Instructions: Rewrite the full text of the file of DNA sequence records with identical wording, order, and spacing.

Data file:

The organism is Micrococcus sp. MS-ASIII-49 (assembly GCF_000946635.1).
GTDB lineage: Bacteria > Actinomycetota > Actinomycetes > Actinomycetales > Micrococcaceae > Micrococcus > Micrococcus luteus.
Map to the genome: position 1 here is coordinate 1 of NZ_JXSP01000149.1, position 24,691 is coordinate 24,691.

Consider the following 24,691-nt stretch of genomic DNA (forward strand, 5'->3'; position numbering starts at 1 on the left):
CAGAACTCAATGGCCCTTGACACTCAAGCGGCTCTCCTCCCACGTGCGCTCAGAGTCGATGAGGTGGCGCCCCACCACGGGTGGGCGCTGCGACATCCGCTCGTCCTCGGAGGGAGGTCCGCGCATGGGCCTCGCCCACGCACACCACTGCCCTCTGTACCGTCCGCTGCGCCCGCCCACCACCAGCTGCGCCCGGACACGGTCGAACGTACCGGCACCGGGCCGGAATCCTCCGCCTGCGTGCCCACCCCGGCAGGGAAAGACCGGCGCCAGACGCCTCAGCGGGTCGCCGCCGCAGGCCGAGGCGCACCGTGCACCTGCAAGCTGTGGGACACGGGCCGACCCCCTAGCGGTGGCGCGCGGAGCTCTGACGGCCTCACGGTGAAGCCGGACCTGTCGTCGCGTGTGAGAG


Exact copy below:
The organism is Micrococcus sp. MS-ASIII-49 (assembly GCF_000946635.1).
GTDB lineage: Bacteria > Actinomycetota > Actinomycetes > Actinomycetales > Micrococcaceae > Micrococcus > Micrococcus luteus.
Map to the genome: position 1 here is coordinate 1 of NZ_JXSP01000149.1, position 24,691 is coordinate 24,691.

Consider the following 24,691-nt stretch of genomic DNA (forward strand, 5'->3'; position numbering starts at 1 on the left):
CAGAACTCAATGGCCCTTGACACTCAAGCGGCTCTCCTCCCACGTGCGCTCAGAGTCGATGAGGTGGCGCCCCACCACGGGTGGGCGCTGCGACATCCGCTCGTCCTCGGAGGGAGGTCCGCGCATGGGCCTCGCCCACGCACACCACTGCCCTCTGTACCGTCCGCTGCGCCCGCCCACCACCAGCTGCGCCCGGACACGGTCGAACGTACCGGCACCGGGCCGGAATCCTCCGCCTGCGTGCCCACCCCGGCAGGGAAAGACCGGCGCCAGACGCCTCAGCGGGTCGCCGCCGCAGGCCGAGGCGCACCGTGCACCTGCAAGCTGTGGGACACGGGCCGACCCCCTAGCGGTGGCGCGCGGAGCTCTGACGGCCTCACGGTGAAGCCGGACCTGTCGTCGCGTGTGAGAG